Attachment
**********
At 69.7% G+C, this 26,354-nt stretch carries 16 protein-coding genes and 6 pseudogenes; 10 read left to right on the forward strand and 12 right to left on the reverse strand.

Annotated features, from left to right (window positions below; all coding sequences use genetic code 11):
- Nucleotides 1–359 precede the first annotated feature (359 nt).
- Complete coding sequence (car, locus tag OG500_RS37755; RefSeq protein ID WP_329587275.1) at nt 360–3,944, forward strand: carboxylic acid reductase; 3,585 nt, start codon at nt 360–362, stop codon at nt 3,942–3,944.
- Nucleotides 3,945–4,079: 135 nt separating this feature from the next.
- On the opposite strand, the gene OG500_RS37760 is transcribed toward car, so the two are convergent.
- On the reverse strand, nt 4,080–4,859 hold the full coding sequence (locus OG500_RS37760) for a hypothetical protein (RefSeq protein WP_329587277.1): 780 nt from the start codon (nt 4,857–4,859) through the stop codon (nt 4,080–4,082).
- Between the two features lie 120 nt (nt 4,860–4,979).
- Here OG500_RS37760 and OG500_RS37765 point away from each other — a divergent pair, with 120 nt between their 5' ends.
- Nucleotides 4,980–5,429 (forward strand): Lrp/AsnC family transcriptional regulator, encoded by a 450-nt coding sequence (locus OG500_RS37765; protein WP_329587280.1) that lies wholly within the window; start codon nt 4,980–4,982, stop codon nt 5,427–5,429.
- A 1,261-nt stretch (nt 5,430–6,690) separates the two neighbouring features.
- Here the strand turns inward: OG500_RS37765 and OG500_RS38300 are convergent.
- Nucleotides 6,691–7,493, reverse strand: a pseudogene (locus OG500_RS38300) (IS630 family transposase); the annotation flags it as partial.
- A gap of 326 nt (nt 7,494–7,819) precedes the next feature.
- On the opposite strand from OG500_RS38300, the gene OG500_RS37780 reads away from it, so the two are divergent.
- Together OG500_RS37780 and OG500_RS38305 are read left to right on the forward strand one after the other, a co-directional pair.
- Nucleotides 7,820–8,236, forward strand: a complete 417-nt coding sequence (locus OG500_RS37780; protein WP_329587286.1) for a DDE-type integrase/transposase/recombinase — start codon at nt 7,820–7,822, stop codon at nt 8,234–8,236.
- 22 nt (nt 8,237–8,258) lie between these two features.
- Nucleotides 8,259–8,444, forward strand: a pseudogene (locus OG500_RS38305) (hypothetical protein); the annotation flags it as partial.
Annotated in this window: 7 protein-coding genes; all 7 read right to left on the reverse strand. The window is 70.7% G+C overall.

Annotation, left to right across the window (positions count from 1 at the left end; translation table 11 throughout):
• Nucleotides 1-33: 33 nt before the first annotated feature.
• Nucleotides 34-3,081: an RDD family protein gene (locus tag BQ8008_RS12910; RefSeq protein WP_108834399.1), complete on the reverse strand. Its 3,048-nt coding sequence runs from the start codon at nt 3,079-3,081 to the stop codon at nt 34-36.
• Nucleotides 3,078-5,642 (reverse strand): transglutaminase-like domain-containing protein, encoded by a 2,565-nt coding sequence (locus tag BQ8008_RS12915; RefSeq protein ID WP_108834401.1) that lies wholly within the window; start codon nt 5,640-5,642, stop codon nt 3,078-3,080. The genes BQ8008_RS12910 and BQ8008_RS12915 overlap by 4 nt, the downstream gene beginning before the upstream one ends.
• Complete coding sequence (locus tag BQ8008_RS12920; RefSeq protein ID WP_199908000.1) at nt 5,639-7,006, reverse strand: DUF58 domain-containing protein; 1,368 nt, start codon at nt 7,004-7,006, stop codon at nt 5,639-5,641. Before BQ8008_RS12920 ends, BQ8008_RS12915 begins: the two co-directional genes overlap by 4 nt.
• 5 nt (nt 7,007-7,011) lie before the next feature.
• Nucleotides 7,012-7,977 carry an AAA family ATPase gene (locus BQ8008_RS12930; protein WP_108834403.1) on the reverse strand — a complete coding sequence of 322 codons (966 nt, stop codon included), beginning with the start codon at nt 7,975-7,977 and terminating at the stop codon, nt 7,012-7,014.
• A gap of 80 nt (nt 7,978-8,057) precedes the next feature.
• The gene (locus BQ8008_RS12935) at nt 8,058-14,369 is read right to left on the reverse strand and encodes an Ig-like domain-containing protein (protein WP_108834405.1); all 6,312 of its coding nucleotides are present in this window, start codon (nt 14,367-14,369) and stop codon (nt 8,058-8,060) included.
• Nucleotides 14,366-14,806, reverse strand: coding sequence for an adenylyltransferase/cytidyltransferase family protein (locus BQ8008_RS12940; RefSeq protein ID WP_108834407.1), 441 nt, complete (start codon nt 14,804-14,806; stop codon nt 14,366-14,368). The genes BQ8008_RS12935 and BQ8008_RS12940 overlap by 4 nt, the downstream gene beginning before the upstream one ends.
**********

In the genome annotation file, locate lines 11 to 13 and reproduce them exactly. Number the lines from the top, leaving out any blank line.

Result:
- A 1,261-nt stretch (nt 5,430–6,690) separates the two neighbouring features.
- Here the strand turns inward: OG500_RS37765 and OG500_RS38300 are convergent.
- Nucleotides 6,691–7,493, reverse strand: a pseudogene (locus OG500_RS38300) (IS630 family transposase); the annotation flags it as partial.